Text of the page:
Being sensitive to slight changes in ecological conditions and not breeding for several successive years if environmental factors are not suitable, greater flamingos have been suffering from these declines in water levels. Inflowing waters are often diverted for agricultural irrigation purposes, leaving the wetlands hyper-saline, dry or unproductive. Drought conditions prevent the flamingos from feeding successfully, since they are bottom feeders and therefore rely on a good source of aquatic plants and small invertebrates within the mudflats. The flamingos are also affected by harsh climatic conditions such as heavy rains and winds, and high levels of human disturbance from egg collection and hunting. The ongoing conflict in Afghanistan is also having an effect on water bird populations. Noise disturbance from frequent low-flying aircraft is a threat, and in July 2009, a plane crashed not far from the breeding site of flamingos. When coalition forces sealed off the site, they disturbed the colony by firing at least one rocket at it, perhaps to deter birds from flying towards helicopters. The colony was abandoned and WCS teams later found dozens of dead unfledged chicks of slender-billed gulls (Larus genei), common terns (Sterna hirundo) and greater flamingos.
Given these increasing threats and the lack of evidence since 1975 to suggest flamingos were continuing to breed in the area, it was a very encouraging sign when WCS survey teams observed flamingos breeding in Dasht-e-Nawar during 2007. The team first visited the site in the spring of 2007 and observed between 70-80 adult and immature greater flamingos present on Ab-e-Nawar lake, which had water levels almost 1 m high. No breeding behavior was observed here until August, when teams observed 98 unfledged greater flamingo juveniles in one crèche and 20 juveniles in another. The team also visited an island with typical flamingo nests made of truncated mounds of mud, some of them bearing non-hatched eggs. Other immature and adult birds were present in the southern and eastern reaches of the lake, with the survey team estimating a total flamingo population in Dasht-e-Nawar of 850 individuals. Considering surveys carried out between 1960 and 1975 estimated spring/summer populations here at between 1,300 and 12,000 individuals, with a maximum of 400 chicks in 1975, the breeding activity of flamingos in the area appears to have significantly decreased.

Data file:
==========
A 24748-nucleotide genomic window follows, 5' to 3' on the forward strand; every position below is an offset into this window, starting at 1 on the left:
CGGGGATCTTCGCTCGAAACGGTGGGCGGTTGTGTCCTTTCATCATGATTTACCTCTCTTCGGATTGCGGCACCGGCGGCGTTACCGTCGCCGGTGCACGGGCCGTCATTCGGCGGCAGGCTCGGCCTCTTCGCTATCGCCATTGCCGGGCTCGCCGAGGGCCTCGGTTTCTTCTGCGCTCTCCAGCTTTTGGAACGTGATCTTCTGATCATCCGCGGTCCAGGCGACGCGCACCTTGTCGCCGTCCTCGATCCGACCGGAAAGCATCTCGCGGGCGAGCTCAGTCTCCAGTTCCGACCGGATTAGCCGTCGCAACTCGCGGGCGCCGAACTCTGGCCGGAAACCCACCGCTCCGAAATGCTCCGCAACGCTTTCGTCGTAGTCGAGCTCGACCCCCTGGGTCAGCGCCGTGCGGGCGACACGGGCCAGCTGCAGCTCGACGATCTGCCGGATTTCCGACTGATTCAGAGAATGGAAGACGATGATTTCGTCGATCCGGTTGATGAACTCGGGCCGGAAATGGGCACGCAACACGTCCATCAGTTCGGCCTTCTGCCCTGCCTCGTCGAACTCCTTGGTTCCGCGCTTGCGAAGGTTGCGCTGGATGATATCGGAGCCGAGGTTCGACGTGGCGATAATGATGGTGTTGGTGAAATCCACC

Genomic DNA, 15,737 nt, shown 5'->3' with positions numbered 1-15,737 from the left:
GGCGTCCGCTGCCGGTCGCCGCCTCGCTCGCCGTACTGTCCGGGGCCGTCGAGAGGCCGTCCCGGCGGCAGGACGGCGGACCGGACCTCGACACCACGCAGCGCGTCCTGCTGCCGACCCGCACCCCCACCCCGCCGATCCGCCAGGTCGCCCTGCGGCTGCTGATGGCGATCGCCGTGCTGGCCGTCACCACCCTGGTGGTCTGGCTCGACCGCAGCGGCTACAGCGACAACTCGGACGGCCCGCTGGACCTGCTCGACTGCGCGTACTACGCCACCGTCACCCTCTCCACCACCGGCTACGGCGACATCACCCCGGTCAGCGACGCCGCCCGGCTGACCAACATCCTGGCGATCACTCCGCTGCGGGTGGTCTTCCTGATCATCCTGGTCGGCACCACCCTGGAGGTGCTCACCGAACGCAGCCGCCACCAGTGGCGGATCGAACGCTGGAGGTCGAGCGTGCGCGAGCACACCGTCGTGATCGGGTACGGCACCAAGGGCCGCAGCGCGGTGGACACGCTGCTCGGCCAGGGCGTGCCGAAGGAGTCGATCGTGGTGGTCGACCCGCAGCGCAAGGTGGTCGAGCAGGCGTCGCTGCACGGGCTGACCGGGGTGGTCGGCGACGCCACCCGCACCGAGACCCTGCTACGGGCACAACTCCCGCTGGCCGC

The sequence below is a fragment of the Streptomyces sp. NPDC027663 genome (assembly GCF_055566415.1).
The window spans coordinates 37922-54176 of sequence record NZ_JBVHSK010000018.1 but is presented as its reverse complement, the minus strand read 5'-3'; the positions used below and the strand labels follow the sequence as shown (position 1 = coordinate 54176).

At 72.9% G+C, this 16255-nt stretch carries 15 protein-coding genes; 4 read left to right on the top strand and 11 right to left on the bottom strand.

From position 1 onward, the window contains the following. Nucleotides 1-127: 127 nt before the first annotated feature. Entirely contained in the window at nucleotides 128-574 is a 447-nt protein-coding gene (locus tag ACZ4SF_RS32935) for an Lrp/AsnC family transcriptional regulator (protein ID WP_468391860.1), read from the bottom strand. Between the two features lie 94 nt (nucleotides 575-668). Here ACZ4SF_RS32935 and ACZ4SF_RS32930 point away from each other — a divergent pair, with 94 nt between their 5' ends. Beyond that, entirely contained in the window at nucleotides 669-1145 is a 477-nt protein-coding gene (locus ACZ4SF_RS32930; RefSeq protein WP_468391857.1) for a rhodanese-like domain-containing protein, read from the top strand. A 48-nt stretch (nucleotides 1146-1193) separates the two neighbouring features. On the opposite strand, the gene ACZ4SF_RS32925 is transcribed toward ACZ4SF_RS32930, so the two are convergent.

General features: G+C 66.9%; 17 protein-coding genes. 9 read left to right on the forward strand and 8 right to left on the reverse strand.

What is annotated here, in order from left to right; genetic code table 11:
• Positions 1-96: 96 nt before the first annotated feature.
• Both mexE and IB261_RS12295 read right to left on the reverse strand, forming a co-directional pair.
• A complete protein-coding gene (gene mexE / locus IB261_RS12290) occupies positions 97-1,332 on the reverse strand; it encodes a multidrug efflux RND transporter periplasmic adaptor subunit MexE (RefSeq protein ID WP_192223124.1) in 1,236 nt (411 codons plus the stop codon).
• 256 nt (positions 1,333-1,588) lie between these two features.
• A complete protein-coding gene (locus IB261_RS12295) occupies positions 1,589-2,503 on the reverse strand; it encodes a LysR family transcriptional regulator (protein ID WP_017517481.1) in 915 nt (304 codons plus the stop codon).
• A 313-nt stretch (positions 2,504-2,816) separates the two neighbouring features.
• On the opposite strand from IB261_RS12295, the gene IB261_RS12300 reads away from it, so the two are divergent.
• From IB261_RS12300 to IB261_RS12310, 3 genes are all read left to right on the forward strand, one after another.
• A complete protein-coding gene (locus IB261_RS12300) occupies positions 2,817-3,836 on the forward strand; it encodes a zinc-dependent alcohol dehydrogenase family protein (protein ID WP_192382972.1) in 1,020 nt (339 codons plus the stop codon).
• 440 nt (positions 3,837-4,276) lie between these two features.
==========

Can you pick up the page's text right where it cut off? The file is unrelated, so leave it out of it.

Interviews with inhabitants around Dasht-e-Nawar revealed local perceptions of the flamingo’s status in the area. Forty-nine percent of respondents replied that flamingoes were present in Dasht-e-Nawar every year; however nearly 80% of interviewees believed that flamingo numbers had indeed decreased dramatically in the last 10 years or more, due to repeated droughts and a chronic lack of water in the basin.
These observations from WCS’s site visits confirmed that, despite the pivotal threat to flamingo populations from diversion of inflowing waters, Dasht-e-Nawar is still of exceptional international importance for Afghanistan’s avian fauna. Furthermore, it is perhaps the last breeding haven for the greater flamingo across the highlands of Central Asia.
With the recent listing of the greater flamingo on Afghanistan’s Protected Species List, this affords the bird legal protection from all hunting and trade. WCS has also been working towards the inclusion of both Ab-e-Estada and Dasht-e-Nawar in the country’s National Protected Area System Plan, which would preserve both of the sites as important waterfowl sanctuaries and encourage the return of the greater flamingo to Afghanistan’s wetlands once again.